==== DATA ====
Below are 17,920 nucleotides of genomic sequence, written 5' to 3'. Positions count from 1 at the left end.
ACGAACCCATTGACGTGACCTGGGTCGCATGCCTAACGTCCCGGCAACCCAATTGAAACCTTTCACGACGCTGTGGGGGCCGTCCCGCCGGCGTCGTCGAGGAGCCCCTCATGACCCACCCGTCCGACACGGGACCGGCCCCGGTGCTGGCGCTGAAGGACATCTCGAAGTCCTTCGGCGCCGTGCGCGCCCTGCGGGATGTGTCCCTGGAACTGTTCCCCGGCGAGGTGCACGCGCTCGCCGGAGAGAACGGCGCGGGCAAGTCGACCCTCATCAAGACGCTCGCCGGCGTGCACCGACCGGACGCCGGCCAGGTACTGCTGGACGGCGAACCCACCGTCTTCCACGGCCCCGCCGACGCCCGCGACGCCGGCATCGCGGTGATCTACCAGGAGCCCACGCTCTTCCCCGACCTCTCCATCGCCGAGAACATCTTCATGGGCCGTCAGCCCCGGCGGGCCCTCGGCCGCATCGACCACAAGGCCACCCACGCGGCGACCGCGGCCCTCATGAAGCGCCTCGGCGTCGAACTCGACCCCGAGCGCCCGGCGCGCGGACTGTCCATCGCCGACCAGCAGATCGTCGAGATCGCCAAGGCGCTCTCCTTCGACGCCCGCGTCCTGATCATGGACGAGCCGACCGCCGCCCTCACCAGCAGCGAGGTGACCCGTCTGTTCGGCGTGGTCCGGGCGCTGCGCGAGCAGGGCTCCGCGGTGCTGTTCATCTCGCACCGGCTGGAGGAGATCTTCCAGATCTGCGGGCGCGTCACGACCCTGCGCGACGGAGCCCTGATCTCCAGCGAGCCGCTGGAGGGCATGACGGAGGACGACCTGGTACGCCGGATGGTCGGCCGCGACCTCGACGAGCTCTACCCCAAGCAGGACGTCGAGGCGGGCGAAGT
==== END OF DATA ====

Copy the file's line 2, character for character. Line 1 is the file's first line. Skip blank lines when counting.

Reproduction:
ACGAACCCATTGACGTGACCTGGGTCGCATGCCTAACGTCCCGGCAACCCAATTGAAACCTTTCACGACGCTGTGGGGGCCGTCCCGCCGGCGTCGTCGAGGAGCCCCTCATGACCCACCCGTCCGACACGGGACCGGCCCCGGTGCTGGCGCTGAAGGACATCTCGAAGTCCTTCGGCGCCGTGCGCGCCCTGCGGGATGTGTCCCTGGAACTGTTCCCCGGCGAGGTGCACGCGCTCGCCGGAGAGAACGGCGCGGGCAAGTCGACCCTCATCAAGACGCTCGCCGGCGTGCACCGACCGGACGCCGGCCAGGTACTGCTGGACGGCGAACCCACCGTCTTCCACGGCCCCGCCGACGCCCGCGACGCCGGCATCGCGGTGATCTACCAGGAGCCCACGCTCTTCCCCGACCTCTCCATCGCCGAGAACATCTTCATGGGCCGTCAGCCCCGGCGGGCCCTCGGCCGCATCGACCACAAGGCCACCCACGCGGCGACCGCGGCCCTCATGAAGCGCCTCGGCGTCGAACTCGACCCCGAGCGCCCGGCGCGCGGACTGTCCATCGCCGACCAGCAGATCGTCGAGATCGCCAAGGCGCTCTCCTTCGACGCCCGCGTCCTGATCATGGACGAGCCGACCGCCGCCCTCACCAGCAGCGAGGTGACCCGTCTGTTCGGCGTGGTCCGGGCGCTGCGCGAGCAGGGCTCCGCGGTGCTGTTCATCTCGCACCGGCTGGAGGAGATCTTCCAGATCTGCGGGCGCGTCACGACCCTGCGCGACGGAGCCCTGATCTCCAGCGAGCCGCTGGAGGGCATGACGGAGGACGACCTGGTACGCCGGATGGTCGGCCGCGACCTCGACGAGCTCTACCCCAAGCAGGACGTCGAGGCGGGCGAAGT